Later, after a few more words, I got up and grabbed a few items. I had Grey sit in the chair by the fire. I took the large bowl full of water and the razor and soap as well as the scissors. I wetted down his hair and started to trim it. After about an Etimesgut Escort hour of snipping, Grey had a shorter hairstyle. Okay so there was no style, but it was shorter with no noticeable gaps. Then I trimmed up his beard and soaped up the rest of his face before I started shaving him.
When I was all done, wiping off the last of his beard, I saw him for the first time. He was a really handsome man. His nose was straight and his lips full. His chin was strong and he had what looked like dimples. All he needed was to smile. The easiest way to get someone to smile is smile first. All he did was grab my hand and ask why I did what I did. I had no easy answer. When I still didn’t answer him, he looked away and said that I should probably sleep. I was tired so I went to bed.
I woke a few hours later. Grey lay by me on the bed, thrashing and whimpering. I went to reach out to him but I never made it. He sat up screaming. I touched his arm, but he whipped away from me, stomping over to the fireplace. He rested an elbow on the mantel and his forehead in his palm. He was shaking. I got out of bed and headed towards him. He looked up. He was terrified. He was also fighting tears. He looked away from me and I saw him loose the fight.
I watched as his chest heaved with sobs that he tried to keep quiet. I walked up to him and wrapped my arms around what I could. I pulled his head to me and cupped his cheeks. Tears were streaming out of his closed eyes. I brushed the tears away and hugged him tighter. All at once, with an audible sob, Grey grabbed me and hugged me to him. He buried his face in my shoulder and held on as the sobs took him over. I kept stroking his hair, smoothing my hand up and down his strong back. After a few minutes, the heaving slowed then stopped. My shirtfront was soaked.
Grey pulled away as if embarrassed. He pushed me away gently then walked away to the door. He stepped into his boots and grabbed his coat. Then he was gone into the night.
I didn’t follow. My leg wouldn’t support it and I wouldn’t know where to look. With how dark it was, he could stand just five feet away and I wouldn’t see him. So I hobbled back over to the bed and waited. I fell asleep waiting. With the gray light of morning, streaming in my face, I realized that Grey hadn’t come back to bed. I didn’t know where he was. But I was afraid to look outside.
Once with and once without his knowledge I had invaded his fiercely guarded privacy. I didn’t want to again unless invited. I got up and went to the door, intending only to peek then shut the door. But he wasn’t standing just outside. I searched the horizon, at least what I could see of it. He wasn’t around. I stepped outside, intending to search for him when I heard him call out to me. Just my name: Seth. I turned to find him in the pool. Steam rose around him and his skin was rosy. There were snowflakes dusting in his eyelashes and in his newly shorn hair. They also dusted the dark mat of hair covering his chest. It wasn’t supposed to be an erotic sight. But it was; very much so.
He called to me again by name. I loved the sound of his gravelly voice calling out to me. I walked the ten steps to the edge of the pool where I found his clothes in a pile. He motioned me into the water. He told me it would help with my leg. I shucked the borrowed thermal suit and walked into the water. It was warmer, but not uncomfortably so, than a hot tub. It bubbled at my feet slightly. I immediately relaxed. Near where Grey sat, there was a shelf of rocks. He had me sit by him. We didn’t talk, but let the warm water sooth. I was still pretty bruised, not permanently injured, but it was in a really ugly recovery stage. It was pleasant. It was mellow.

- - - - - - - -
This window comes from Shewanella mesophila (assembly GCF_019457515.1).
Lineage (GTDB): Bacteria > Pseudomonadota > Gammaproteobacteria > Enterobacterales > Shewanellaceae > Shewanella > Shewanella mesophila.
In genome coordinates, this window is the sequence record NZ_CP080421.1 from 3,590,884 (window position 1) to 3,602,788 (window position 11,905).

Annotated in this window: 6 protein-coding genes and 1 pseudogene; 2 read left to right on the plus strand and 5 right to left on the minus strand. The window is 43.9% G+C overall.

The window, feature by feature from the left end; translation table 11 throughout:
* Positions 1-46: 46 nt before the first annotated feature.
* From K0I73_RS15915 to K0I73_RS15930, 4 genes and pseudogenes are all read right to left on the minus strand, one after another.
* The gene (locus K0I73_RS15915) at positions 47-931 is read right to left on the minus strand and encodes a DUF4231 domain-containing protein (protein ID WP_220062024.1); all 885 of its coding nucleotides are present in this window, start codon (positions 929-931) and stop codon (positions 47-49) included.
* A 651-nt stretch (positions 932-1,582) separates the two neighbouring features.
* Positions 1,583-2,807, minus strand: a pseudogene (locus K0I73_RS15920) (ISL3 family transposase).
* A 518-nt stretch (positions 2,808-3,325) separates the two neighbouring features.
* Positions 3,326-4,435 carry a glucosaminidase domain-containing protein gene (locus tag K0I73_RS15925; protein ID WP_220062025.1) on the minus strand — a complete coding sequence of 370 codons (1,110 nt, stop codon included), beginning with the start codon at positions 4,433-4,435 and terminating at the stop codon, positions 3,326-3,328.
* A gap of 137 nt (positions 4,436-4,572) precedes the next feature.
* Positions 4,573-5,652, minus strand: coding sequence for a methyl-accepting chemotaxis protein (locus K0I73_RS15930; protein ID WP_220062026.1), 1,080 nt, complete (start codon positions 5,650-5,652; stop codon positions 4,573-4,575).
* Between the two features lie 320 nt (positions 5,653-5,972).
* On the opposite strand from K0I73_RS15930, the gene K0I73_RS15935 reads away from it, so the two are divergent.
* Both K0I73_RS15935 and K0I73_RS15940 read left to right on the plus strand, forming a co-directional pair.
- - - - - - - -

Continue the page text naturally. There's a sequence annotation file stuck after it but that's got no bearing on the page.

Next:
The snow falling was hypnotic. It rested on the water for a split second before disappearing. Then of course there was the snow that caught on Grey. It sprinkled the hair on his chest and I caught myself a couple of times, staring.
Grey looked at me too. But he was assessing my bruises. He apologized for not having any leeches in the water so it would clear up the bruises. I didn’t bring up last night, and neither did he. After a quiet hour in which I discovered a peace I had never known, he told me we should get out. I protested, but he assured me we could go back, but the water wasn’t healthy to sit in for too long. He got out first and donned his suit with his back to me. Maybe he did notice my checking him out. But red cotton underwear clings and clings even more when wet. He turned to give me a hand out and I saw how well the cotton clung to him. I almost sank down into the water for fear of sporting an erection. But I kept it under control and climbed out and donned my own outfit. I wasn’t ashamed of my reaction, but I was afraid of adding to Grey’s troubles.
We talked a little more that afternoon. I found out he had been in the Army and was a mechanic. I told him all about my dreams. I explained why I loved flying and even though my plane had crashed, it was due to faulty equipment, not my error. I wasn’t afraid to go back up. I couldn’t wait to fly again. He laughed for the first time. He did have dimples. His laugh was gruff, like he hadn’t done it in a long, long time. But it was still one of the nicest sounds I could remember. And for one second, the sadness left his eyes. He had been handsome before, but when he smiled, he became beautiful.